#CoffeeAndKlon is my (irregular!) Sunday morning magazine series, where I talk about whatever’s on my mind right now. There’s always coffee, and there’s normally chat about the Klon and its many competitors.
This week, TPS have compared a couple of klone pedals against a real Klon Centaur:
Thought you might be interested 🙂
At around the 1:54 mark in the video, Mick pointed out how important it is to use a pedal switcher when doing these kinds of comparisons. Thank you, Mick, for saying so!
Chappers and The Captain have done a shootout between ten Klon-like pedals.
If you’re not sure what all the hype around the Klon is all about, let me explain …
The Klon is low-gain pedal that (in its day) did something unique. Set as a clean boost, it lifts the guitar in the mix (or in a live setting) thanks to the way it increases the upper mids. And yet – it also does something to the bass response that makes clean tones sound fuller, without making drive tones muddy or boomy.
The hype is partly because, for many years, the only way to get this tone was to get a Klon Centaur. They were hand-built by Bill Finnigain, and due to limited availability they started changing hands in the second hand market for eye-watering amounts of money.
Eventually, klones (with a ‘k’) started appearing. Bill himself created the Klon KTR as a mass-production version of the Centaur, did a deal with JRAD to make them, before JRAD went on to create their own klones.
The most important klone is the Soul Food. It wasn’t the first klone, and I’d argue it is amongst the worst, but it did bring awareness and availability to the mass market. Since then, there’s been an explosion of interest in klones and the Klon thing. Today, there’s plenty of choice to suit all tastes and budgets.
I’ve got three of these on my boards, including the (for me) unmatched Klon KTR. It’s the only one that I’ve tried that doesn’t add a huge bass bump to overdrive tones. That’s something that doesn’t come across in this demo, to be honest.
Watch the video to choose your favourite, and then please head over to YouTube to leave a like and a supportive comment..
Shane’s had a lot of interest in his Danelectro ‘84 since introducing it on his YouTube channel. So he’s done a shootout against his Mexican Strat.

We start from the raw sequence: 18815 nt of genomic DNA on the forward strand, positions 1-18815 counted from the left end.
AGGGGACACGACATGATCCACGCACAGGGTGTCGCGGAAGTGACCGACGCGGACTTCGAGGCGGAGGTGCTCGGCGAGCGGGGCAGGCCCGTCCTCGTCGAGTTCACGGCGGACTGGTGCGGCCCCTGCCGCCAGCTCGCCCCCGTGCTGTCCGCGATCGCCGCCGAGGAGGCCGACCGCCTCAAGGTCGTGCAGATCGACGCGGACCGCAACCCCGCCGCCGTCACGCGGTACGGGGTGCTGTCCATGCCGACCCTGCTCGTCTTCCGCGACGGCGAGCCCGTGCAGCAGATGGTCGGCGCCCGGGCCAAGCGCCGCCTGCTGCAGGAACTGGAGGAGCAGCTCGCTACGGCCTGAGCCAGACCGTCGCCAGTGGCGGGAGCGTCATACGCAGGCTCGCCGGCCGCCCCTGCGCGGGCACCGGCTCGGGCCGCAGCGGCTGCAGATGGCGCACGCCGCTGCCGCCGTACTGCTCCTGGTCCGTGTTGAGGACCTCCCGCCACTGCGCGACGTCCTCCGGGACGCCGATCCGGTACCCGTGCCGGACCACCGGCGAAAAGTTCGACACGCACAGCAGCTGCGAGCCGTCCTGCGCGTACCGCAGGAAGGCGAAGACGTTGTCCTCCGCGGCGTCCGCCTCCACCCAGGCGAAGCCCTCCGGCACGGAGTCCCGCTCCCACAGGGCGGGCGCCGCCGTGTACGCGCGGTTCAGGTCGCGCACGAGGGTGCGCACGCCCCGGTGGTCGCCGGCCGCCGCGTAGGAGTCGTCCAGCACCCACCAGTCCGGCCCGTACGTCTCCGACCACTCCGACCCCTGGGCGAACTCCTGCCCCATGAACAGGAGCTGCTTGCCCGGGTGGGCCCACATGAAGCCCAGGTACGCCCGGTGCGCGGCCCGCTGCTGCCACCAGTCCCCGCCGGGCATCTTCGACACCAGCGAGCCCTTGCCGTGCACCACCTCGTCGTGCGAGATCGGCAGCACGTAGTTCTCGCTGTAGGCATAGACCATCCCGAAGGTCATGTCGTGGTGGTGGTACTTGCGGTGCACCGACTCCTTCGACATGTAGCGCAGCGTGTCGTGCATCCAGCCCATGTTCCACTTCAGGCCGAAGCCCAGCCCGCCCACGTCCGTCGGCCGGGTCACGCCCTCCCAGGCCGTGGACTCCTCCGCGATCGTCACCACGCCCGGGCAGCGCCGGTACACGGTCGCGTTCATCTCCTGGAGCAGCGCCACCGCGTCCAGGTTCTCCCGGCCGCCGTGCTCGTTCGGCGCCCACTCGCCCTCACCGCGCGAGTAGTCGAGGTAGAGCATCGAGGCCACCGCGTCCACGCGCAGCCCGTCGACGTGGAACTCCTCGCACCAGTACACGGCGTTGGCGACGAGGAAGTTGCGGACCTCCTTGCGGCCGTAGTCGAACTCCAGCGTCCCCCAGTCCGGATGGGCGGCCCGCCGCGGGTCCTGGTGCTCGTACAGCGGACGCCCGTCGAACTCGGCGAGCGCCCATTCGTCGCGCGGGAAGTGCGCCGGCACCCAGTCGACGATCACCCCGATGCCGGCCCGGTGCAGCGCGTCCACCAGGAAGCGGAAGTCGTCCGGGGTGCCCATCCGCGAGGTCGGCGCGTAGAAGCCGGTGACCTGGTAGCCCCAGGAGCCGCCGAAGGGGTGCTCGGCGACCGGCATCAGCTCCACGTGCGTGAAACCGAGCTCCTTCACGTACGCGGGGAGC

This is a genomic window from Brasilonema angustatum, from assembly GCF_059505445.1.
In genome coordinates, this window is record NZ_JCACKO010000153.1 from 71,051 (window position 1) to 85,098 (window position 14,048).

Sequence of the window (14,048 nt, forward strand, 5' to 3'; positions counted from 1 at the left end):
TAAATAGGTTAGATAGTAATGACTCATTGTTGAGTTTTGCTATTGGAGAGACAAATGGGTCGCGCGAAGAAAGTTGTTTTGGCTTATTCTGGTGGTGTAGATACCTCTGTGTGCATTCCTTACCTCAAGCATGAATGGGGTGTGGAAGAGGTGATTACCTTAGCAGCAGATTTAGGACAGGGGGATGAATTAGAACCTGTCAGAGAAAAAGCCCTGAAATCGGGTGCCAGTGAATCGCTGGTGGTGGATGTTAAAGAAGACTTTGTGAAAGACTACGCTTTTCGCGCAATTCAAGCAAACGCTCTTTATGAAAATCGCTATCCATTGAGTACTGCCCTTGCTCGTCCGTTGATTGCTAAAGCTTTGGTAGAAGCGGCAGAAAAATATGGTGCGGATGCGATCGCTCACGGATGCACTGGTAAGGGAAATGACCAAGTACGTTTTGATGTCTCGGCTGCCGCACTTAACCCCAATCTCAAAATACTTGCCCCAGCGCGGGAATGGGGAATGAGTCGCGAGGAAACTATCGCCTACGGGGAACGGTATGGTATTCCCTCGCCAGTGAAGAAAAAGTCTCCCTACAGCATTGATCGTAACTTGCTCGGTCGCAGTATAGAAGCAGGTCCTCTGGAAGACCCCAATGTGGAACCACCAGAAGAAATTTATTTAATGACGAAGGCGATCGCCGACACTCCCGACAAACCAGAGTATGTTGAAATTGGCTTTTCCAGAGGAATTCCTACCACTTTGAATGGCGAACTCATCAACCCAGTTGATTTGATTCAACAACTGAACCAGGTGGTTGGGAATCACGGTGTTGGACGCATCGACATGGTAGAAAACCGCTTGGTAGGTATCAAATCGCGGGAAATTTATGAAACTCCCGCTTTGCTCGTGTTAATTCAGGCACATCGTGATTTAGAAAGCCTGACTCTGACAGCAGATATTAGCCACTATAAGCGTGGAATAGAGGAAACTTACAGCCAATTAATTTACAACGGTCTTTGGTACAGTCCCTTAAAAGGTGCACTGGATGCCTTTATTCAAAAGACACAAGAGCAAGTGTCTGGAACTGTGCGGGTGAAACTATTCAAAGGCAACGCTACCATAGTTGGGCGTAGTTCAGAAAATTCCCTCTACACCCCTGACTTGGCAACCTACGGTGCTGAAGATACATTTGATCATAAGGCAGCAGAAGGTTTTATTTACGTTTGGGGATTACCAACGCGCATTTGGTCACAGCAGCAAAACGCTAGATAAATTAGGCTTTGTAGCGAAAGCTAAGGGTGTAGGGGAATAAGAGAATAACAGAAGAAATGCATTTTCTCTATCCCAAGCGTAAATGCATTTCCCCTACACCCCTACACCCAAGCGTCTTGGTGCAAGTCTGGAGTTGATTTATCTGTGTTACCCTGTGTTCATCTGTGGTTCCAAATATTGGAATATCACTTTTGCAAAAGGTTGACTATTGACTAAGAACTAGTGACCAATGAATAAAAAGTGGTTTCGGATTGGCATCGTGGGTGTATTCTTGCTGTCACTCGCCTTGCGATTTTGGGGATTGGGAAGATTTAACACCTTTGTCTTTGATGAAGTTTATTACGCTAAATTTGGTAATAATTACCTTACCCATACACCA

The two guitars sound quite different. The Danelectro has a lot more twang, without sounding like a Tele. It’s also a little thinner sounding, but not in a bad way. The overall result is a guitar which looks like a Strat but has its own thing going on. Very cool.
Watch the video to hear for yourself, and then please head over to YouTube to leave a like and a supportive comment.
Chappers and The Captain have done another of their blindfold challenges: can Rob tell if a guitar is a Fender Telecaster, or a T-style from another brand?
Every time someone on the forums insists that guitars don’t sound that different, or that the differences aren’t that great, I want to make them sit down and watch videos like this. It’s not always easy to tell them apart after YouTube has processed the audio, but in person – and importantly, through a great amp – the differences are real, both in tone and in feel.
Please head over to YouTube to leave a like and a supportive comment if you enjoyed this video.
Thomas Blug – the Stratocaster King of Europe – has been working on the next generation of his all-analogue Amp1 amp-in-a-pedal. He sat down with Henning, and they’ve done a great demo of the new version.
In this video, they compare the Amp1 Mercury with some of the amps from Henning’s collection – by tone matching the Amp1. Thomas dials in the tones while Henning plays.
The results are impressive.
I lost count of how many times Henning either couldn’t tell the difference between the Amp1 and his amps, or when he simply guessed wrong. In the room, he was clearly impressed – and I couldn’t tell the difference when I watched the video either.
Henning also made an important point that’s worth highlighting. In this video, he’s running the Amp1 into the UAD OX. All too often, demos of the Amp1 use the unit’s DI out, and that’s partially responsible for the lack of interest in the Amp1 in the past.
Even if you’re not interested in the Amp1, this video is worth watching just to watch how Thomas dials in each tone he’s matching. Not only a great player, but also great knowledge and understanding too.
Please head over to YouTube to leave a like and a supportive comment if you enjoyed Henning’s video.